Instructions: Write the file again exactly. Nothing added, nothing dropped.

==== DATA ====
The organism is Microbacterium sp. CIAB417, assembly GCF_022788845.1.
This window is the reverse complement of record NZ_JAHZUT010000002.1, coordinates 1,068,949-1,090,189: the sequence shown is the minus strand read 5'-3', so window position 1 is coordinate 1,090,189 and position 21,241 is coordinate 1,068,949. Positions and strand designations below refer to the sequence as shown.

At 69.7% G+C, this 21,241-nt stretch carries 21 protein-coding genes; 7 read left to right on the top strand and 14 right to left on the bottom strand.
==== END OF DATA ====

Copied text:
The organism is Microbacterium sp. CIAB417, assembly GCF_022788845.1.
This window is the reverse complement of record NZ_JAHZUT010000002.1, coordinates 1,068,949-1,090,189: the sequence shown is the minus strand read 5'-3', so window position 1 is coordinate 1,090,189 and position 21,241 is coordinate 1,068,949. Positions and strand designations below refer to the sequence as shown.

At 69.7% G+C, this 21,241-nt stretch carries 21 protein-coding genes; 7 read left to right on the top strand and 14 right to left on the bottom strand.